BY ANNIE ROSENTHAL, CO-EDITOR-IN-CHIEF
PHOTO BY JEM COHEN, COURTESY OF IAN MACKAYE
On a Saturday morning in the fall of 1979, 17-year-old Ian MacKaye and the rest of the Beacon staff found themselves locked out of Wilson. They climbed in through an open window and were starting their first meeting of the year when the police showed up – the alarm had gone off. No one was arrested, but the administration barred the aspiring journalists from putting their own names in the paper for most of the year.
“I love the fact that we got in trouble…for having a meeting cuz we gave a damn,” says MacKaye, who went on to become the lead singer in Fugazi, the band that brought DC punk rock to the international stage in the 90s. “I never stole, didn’t get high. I got in trouble for being a free-thinker.”
Rebellion by definition is about breaking the rules. And yet in being good, Fugazi epitomized the ultimate rebellion: they lived entirely by their ideals in a culture that didn’t align with those ideals. They didn’t drink or do drugs. Their shows were all-ages, and cheap – the band-members declined an offer to headline Lollapalooza because tickets cost a whopping $30, and their concerts in DC, their hometown, were often free. Fugazi’s lyrics critiqued rape culture, homophobia, and racism. MacKaye would pause shows to tell audience members to stop fighting: “The violence in our culture gets so much attention, and we refused to provide a soundtrack to that,” he tells me.
The band and its ideals were born at our very own Woodrow Wilson High, in the late 70s and early 80s when MacKaye and drummer Brendan Canty were students here.
“Going to Wilson, I learned: don’t ask permission, cuz the answer’s always no,” says MacKaye, who graduated in 1980. He remembers looking through classroom windows once and seeing the school on fire, and another time, a kid coming in with a shotgun.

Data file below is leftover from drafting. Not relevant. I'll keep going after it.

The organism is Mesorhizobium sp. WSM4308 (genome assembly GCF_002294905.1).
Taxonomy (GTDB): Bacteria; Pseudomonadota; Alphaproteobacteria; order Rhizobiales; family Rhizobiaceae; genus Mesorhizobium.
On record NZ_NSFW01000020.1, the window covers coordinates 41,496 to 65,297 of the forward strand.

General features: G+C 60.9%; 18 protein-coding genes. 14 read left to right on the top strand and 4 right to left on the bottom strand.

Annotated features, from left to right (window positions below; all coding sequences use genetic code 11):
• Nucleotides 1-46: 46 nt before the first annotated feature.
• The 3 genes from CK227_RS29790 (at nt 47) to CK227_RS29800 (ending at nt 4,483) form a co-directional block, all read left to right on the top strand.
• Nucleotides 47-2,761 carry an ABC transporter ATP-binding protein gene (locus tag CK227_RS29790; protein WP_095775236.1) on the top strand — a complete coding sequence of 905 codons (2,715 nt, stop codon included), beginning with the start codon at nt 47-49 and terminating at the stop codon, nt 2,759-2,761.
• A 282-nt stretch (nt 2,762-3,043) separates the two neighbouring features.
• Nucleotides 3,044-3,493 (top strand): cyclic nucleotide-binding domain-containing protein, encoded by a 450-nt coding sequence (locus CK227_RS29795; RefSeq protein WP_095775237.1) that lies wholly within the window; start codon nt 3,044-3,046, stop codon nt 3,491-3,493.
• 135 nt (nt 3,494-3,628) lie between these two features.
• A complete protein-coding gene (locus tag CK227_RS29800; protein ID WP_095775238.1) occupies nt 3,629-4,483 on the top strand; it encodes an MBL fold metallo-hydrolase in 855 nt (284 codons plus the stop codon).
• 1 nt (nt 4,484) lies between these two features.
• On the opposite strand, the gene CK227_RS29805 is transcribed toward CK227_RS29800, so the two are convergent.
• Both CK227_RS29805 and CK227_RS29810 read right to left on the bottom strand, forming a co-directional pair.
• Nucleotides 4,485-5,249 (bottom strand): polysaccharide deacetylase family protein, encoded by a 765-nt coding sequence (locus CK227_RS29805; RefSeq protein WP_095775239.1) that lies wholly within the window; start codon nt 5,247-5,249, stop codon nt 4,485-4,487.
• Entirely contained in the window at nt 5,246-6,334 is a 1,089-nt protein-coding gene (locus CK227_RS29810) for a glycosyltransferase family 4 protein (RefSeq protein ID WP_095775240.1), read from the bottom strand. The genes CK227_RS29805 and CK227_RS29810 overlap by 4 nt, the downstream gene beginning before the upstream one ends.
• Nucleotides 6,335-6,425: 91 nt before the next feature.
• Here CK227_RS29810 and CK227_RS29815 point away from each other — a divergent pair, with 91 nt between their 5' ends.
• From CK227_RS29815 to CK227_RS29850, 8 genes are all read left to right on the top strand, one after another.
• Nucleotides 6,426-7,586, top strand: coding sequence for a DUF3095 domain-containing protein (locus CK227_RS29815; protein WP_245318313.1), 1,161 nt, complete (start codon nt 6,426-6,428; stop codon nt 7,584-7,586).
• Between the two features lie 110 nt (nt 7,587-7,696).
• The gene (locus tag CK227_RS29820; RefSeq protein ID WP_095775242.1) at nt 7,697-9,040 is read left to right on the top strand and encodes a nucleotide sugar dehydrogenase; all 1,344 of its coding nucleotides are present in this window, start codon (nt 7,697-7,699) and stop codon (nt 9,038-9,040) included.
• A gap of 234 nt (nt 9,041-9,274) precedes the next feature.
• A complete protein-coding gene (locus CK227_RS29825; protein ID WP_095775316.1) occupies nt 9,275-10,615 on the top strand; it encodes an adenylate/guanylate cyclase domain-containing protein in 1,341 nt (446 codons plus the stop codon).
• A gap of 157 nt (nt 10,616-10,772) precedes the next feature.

The school was freer then, and more chaotic: the Players theater troupe, of which MacKaye was a member, had taken over the abandoned rifle range in the basement and converted it into a graffiti-adorned, smoke-filled hangout. A student shot the vice-principal in the chin the year MacKaye was a freshman. Racial tension was palpable and both band members remember being hassled because they were white.
Canty didn’t love going to a school that was “kind of a battleground.” But for MacKaye, who was four years older, Wilson’s chaos opened up possibilities.
“I loved going to that school,” he says. “It was like a family of people – dysfunctional of course, all kinds of crazy stuff happening there – but every day we were together. It was an environment where I could sort of mess with The Man without going to jail. Kind of push back on the system.”
There were plenty of things to push back against at Wilson: the indifference of the administration, the hostility of race relations, and, most memorably, the party culture.
“I’m really not trying to be judgmental about [the partying], it was just all that anybody seemed to be doing at the time,” says Canty. “So much of the social interaction was based on the acquisition of drugs and the taking of drugs and it just became really boring to me. And it also seemed really clearly to be holding onto this thing that was happening in the late sixties, like Woodstock and stuff, and it just felt really stale to me.”
MacKaye had a similar response to the pervasive drugged-up lifestyle: “In Players, they used to call me ‘The Group Conscience,’ and it was a term of derision,” he says. “They were my friends but they’d tease me about it. They were all getting high. That was regular. And I never partook.”
The best way to push back on the system – to say I don’t agree, I don’t conform, I do things my way – was to be a punk.
MacKaye’s first experience with punk rock came at a benefit concert for the Georgetown University radio station WGTP. He was there with a friend, protesting the closing of the station, when he heard the Cramps live and was blown away.